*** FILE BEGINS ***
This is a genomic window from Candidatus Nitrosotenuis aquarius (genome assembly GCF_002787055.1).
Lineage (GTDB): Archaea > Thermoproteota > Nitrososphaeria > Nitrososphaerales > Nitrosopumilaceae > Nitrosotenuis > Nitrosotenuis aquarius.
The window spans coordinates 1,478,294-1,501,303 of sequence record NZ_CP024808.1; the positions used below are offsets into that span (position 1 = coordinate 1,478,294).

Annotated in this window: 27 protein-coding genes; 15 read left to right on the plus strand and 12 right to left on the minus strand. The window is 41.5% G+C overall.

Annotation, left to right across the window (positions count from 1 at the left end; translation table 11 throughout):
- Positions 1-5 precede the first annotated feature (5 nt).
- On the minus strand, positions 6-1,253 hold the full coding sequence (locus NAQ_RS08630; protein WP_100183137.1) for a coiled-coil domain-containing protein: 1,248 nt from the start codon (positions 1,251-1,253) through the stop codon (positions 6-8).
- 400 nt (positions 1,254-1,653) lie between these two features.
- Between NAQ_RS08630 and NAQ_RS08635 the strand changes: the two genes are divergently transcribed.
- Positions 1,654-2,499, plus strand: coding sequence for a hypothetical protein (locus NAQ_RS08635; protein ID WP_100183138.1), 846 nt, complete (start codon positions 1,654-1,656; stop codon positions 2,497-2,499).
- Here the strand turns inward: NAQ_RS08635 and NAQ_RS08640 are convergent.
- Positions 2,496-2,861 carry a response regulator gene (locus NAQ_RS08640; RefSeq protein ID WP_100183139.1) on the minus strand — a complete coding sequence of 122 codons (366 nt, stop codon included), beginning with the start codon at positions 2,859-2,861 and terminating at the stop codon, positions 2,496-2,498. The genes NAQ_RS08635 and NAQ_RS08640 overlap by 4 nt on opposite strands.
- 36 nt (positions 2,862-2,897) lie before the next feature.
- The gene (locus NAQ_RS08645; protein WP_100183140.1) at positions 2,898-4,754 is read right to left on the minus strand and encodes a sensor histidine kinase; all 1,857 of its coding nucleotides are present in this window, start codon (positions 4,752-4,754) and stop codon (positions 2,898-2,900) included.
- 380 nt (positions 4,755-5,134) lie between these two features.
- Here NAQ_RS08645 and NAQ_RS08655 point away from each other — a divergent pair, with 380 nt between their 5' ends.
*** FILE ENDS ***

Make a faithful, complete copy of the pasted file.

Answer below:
This is a genomic window from Candidatus Nitrosotenuis aquarius (genome assembly GCF_002787055.1).
Lineage (GTDB): Archaea > Thermoproteota > Nitrososphaeria > Nitrososphaerales > Nitrosopumilaceae > Nitrosotenuis > Nitrosotenuis aquarius.
The window spans coordinates 1,478,294-1,501,303 of sequence record NZ_CP024808.1; the positions used below are offsets into that span (position 1 = coordinate 1,478,294).

Annotated in this window: 27 protein-coding genes; 15 read left to right on the plus strand and 12 right to left on the minus strand. The window is 41.5% G+C overall.

Annotation, left to right across the window (positions count from 1 at the left end; translation table 11 throughout):
- Positions 1-5 precede the first annotated feature (5 nt).
- On the minus strand, positions 6-1,253 hold the full coding sequence (locus NAQ_RS08630; protein WP_100183137.1) for a coiled-coil domain-containing protein: 1,248 nt from the start codon (positions 1,251-1,253) through the stop codon (positions 6-8).
- 400 nt (positions 1,254-1,653) lie between these two features.
- Between NAQ_RS08630 and NAQ_RS08635 the strand changes: the two genes are divergently transcribed.
- Positions 1,654-2,499, plus strand: coding sequence for a hypothetical protein (locus NAQ_RS08635; protein ID WP_100183138.1), 846 nt, complete (start codon positions 1,654-1,656; stop codon positions 2,497-2,499).
- Here the strand turns inward: NAQ_RS08635 and NAQ_RS08640 are convergent.
- Positions 2,496-2,861 carry a response regulator gene (locus NAQ_RS08640; RefSeq protein ID WP_100183139.1) on the minus strand — a complete coding sequence of 122 codons (366 nt, stop codon included), beginning with the start codon at positions 2,859-2,861 and terminating at the stop codon, positions 2,496-2,498. The genes NAQ_RS08635 and NAQ_RS08640 overlap by 4 nt on opposite strands.
- 36 nt (positions 2,862-2,897) lie before the next feature.
- The gene (locus NAQ_RS08645; protein WP_100183140.1) at positions 2,898-4,754 is read right to left on the minus strand and encodes a sensor histidine kinase; all 1,857 of its coding nucleotides are present in this window, start codon (positions 4,752-4,754) and stop codon (positions 2,898-2,900) included.
- 380 nt (positions 4,755-5,134) lie between these two features.
- Here NAQ_RS08645 and NAQ_RS08655 point away from each other — a divergent pair, with 380 nt between their 5' ends.